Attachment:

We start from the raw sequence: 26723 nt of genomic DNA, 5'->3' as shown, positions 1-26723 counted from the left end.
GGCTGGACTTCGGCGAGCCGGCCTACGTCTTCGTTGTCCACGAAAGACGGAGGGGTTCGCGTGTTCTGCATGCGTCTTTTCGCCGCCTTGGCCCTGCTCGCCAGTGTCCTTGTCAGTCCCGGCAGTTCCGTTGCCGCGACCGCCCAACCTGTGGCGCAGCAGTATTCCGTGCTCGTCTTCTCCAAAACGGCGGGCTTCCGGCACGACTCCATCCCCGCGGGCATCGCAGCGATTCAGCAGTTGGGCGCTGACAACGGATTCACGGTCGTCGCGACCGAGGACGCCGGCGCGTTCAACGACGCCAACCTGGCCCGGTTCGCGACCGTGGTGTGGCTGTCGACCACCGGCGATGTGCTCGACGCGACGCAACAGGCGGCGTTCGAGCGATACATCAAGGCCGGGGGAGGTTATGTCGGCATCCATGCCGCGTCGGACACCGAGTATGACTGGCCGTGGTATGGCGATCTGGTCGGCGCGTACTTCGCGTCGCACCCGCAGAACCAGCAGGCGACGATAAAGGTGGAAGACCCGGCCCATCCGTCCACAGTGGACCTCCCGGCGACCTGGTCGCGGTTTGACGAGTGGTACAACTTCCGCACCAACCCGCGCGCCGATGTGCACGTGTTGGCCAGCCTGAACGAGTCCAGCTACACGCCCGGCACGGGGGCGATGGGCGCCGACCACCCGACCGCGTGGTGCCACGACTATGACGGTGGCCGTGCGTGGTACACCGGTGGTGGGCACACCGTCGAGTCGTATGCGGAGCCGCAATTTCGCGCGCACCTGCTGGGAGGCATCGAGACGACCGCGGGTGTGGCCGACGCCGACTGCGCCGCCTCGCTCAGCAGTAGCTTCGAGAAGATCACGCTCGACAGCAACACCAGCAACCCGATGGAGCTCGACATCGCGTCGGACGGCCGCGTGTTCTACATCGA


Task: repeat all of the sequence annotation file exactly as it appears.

We start from the raw sequence: 26723 nt of genomic DNA, 5'->3' as shown, positions 1-26723 counted from the left end.
GGCTGGACTTCGGCGAGCCGGCCTACGTCTTCGTTGTCCACGAAAGACGGAGGGGTTCGCGTGTTCTGCATGCGTCTTTTCGCCGCCTTGGCCCTGCTCGCCAGTGTCCTTGTCAGTCCCGGCAGTTCCGTTGCCGCGACCGCCCAACCTGTGGCGCAGCAGTATTCCGTGCTCGTCTTCTCCAAAACGGCGGGCTTCCGGCACGACTCCATCCCCGCGGGCATCGCAGCGATTCAGCAGTTGGGCGCTGACAACGGATTCACGGTCGTCGCGACCGAGGACGCCGGCGCGTTCAACGACGCCAACCTGGCCCGGTTCGCGACCGTGGTGTGGCTGTCGACCACCGGCGATGTGCTCGACGCGACGCAACAGGCGGCGTTCGAGCGATACATCAAGGCCGGGGGAGGTTATGTCGGCATCCATGCCGCGTCGGACACCGAGTATGACTGGCCGTGGTATGGCGATCTGGTCGGCGCGTACTTCGCGTCGCACCCGCAGAACCAGCAGGCGACGATAAAGGTGGAAGACCCGGCCCATCCGTCCACAGTGGACCTCCCGGCGACCTGGTCGCGGTTTGACGAGTGGTACAACTTCCGCACCAACCCGCGCGCCGATGTGCACGTGTTGGCCAGCCTGAACGAGTCCAGCTACACGCCCGGCACGGGGGCGATGGGCGCCGACCACCCGACCGCGTGGTGCCACGACTATGACGGTGGCCGTGCGTGGTACACCGGTGGTGGGCACACCGTCGAGTCGTATGCGGAGCCGCAATTTCGCGCGCACCTGCTGGGAGGCATCGAGACGACCGCGGGTGTGGCCGACGCCGACTGCGCCGCCTCGCTCAGCAGTAGCTTCGAGAAGATCACGCTCGACAGCAACACCAGCAACCCGATGGAGCTCGACATCGCGTCGGACGGCCGCGTGTTCTACATCGA